Gilman Garrison House

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Gilman Garrison House
ExeterNH GilmanGarrisonHouse 02.jpg
Gilman Garrison House is located in New Hampshire
Gilman Garrison House
Gilman Garrison House is located in the United States
Gilman Garrison House
Location12 Water St., Exeter, New Hampshire
Coordinates42°58′50″N 70°56′42″W / 42.98056°N 70.94500°W / 42.98056; -70.94500Coordinates: 42°58′50″N 70°56′42″W / 42.98056°N 70.94500°W / 42.98056; -70.94500
Built1709 (1709)
Part ofExeter Waterfront Commercial Historic District (ID80000299)
NRHP reference No.76000131[1]
Significant dates
Added to NRHPSeptember 27, 1976
Designated CPDecember 3, 1980

The Gilman Garrison House is a historic house museum at 12 Water Street in Exeter, New Hampshire. Built in 1709, it is a rare surviving example of a garrison house or fortified structure. It is owned by Historic New England, which operates the home as a house museum, and was listed on the National Register of Historic Places in 1976.[1]


Second story interior view of Gilman Garrison House showing original squared logs of the original garrison house

The Gilman Garrison House stands near the eastern end of Exeter's historic waterfront commercial district, on the south side of Water Street at its junction with Clifford Street. It is a 2-1/2 story T-shaped structure, with a gabled roof and clapboarded exterior. The oldest portion has a frame of oak timbers, with heaving wooden planking forming its walls. The upper floor projects over the ground floor and there are also wall structures indicative that part of the house could be isolated by means of a wooden portcullis.[2] Despite its unusual architectural features, there is no evidence that the house was built as a garrison or that it was ever attacked.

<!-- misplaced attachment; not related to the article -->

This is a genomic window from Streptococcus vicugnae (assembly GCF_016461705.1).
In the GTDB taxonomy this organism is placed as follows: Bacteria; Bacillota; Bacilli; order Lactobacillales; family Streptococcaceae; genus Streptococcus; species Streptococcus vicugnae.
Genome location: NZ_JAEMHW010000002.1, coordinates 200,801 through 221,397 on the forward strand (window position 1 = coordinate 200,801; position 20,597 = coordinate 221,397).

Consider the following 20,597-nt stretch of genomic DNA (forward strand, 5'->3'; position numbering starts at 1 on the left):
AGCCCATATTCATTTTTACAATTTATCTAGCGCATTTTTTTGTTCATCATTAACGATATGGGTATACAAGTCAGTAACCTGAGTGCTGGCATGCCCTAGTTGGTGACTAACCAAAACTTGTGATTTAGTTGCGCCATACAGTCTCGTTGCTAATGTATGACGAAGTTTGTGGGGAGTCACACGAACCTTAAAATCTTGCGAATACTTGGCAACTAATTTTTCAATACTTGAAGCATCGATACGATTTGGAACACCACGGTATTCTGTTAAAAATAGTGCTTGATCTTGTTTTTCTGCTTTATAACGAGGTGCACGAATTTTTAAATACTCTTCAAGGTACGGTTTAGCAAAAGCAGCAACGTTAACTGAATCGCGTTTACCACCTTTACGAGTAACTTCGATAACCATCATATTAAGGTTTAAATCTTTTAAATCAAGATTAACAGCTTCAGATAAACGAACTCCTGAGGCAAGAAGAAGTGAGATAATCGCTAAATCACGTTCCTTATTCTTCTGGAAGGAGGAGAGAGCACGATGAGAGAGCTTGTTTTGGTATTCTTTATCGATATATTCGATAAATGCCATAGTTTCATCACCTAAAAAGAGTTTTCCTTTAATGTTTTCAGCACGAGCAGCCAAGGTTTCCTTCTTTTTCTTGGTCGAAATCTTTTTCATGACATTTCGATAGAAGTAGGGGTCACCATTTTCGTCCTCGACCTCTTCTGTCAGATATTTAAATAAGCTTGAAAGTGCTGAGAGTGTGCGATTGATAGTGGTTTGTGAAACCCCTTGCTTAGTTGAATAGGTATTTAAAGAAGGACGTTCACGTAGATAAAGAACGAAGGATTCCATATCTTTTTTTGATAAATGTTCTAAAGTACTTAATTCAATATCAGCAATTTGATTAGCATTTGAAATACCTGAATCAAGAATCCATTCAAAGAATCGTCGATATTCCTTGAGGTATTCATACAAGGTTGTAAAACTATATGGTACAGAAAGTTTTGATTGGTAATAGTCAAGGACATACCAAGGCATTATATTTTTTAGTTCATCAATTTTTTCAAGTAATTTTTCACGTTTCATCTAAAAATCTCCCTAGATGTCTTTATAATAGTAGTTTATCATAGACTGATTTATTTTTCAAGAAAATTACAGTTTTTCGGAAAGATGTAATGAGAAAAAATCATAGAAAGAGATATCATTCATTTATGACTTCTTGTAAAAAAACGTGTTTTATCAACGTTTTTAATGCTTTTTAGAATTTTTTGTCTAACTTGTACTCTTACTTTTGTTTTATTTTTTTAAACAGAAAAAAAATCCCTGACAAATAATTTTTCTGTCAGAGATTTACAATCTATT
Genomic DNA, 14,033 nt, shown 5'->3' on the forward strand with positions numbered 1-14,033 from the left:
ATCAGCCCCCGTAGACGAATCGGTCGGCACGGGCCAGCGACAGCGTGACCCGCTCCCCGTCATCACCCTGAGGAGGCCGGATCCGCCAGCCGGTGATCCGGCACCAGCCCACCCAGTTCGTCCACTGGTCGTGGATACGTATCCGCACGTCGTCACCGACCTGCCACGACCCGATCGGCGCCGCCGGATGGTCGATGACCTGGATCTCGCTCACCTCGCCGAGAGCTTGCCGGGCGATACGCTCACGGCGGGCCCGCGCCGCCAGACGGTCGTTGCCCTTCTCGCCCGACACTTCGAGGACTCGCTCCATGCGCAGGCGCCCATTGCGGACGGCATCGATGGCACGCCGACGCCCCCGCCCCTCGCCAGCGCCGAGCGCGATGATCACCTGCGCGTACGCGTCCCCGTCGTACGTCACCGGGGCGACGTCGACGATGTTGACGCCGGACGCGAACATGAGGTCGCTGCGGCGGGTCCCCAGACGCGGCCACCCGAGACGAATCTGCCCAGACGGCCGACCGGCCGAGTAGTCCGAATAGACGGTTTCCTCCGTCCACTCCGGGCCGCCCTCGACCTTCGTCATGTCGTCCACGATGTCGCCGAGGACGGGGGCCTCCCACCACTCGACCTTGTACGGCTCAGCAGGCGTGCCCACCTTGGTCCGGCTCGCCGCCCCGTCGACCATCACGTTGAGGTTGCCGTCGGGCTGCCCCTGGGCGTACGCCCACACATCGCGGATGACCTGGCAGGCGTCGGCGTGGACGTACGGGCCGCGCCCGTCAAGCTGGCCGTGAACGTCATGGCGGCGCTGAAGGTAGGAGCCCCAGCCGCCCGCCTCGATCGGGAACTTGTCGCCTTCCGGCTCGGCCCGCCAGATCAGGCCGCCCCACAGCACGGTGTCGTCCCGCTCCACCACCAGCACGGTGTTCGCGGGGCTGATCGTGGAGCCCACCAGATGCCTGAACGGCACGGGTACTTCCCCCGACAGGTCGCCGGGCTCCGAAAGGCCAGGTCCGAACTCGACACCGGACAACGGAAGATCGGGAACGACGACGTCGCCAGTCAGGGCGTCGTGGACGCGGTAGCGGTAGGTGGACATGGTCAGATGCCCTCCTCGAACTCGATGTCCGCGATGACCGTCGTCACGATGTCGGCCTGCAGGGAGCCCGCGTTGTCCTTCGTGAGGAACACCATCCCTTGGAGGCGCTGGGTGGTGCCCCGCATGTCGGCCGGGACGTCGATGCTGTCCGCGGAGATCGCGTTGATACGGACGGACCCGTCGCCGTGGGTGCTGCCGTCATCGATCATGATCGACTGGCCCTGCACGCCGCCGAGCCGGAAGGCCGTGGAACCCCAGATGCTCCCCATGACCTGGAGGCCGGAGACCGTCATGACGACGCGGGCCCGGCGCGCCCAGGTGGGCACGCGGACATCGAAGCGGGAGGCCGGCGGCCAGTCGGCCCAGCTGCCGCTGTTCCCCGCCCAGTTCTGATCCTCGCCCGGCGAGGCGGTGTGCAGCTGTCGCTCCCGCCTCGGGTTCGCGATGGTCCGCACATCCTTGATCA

The Gilman family, proprietors of sawmills and a prominent early Exeter family involved in shipping,[3] built the log house in 1709.[4] It was owned late in the 18th century by Ebenezer Clifford, a master carpenter of renown throughout New Hampshire's Seacoast region, who took on Daniel Webster as a tenant while the latter attended Phillips Exeter Academy.[2] In the 20th century, it underwent restoration and was converted into a museum of Americana, which also showcased some of the building's distinctive features. It was acquired by the Society for the Preservation of New England Antiquities (SPNEA, now Historic New England) in 1966.[5] The house was added to the National Register of Historic Places in 1976.[1][6][7] In 2005 dendrochronology testing was conducted on the house, which confirmed a tree felling date of 1709.

See also[edit]


  1. ^ a b c "National Register Information System". National Register of Historic Places. National Park Service. April 15, 2008.
  2. ^ a b "NRHP nomination for Gilman Garrison House". National Park Service. Retrieved 2017-04-15.
  3. ^ "Time and Tide,". Archived from the original on 2010-05-27. Retrieved 2010-03-17.
  4. ^ The Gilman Garrison, The Gilmans of Exeter, Nancy Merrill,
  5. ^ "Gilman Garrison House". Historic New England. Retrieved 2017-04-15.
  6. ^ Official Website (accessed November 15, 2008)
  7. ^ New Hampshire By Barbara Radcliffe Rogers, Stillman Rogers (Globe Pequot, 2007) pg. 19 accessed on Google Books November 17, 2008

External links[edit]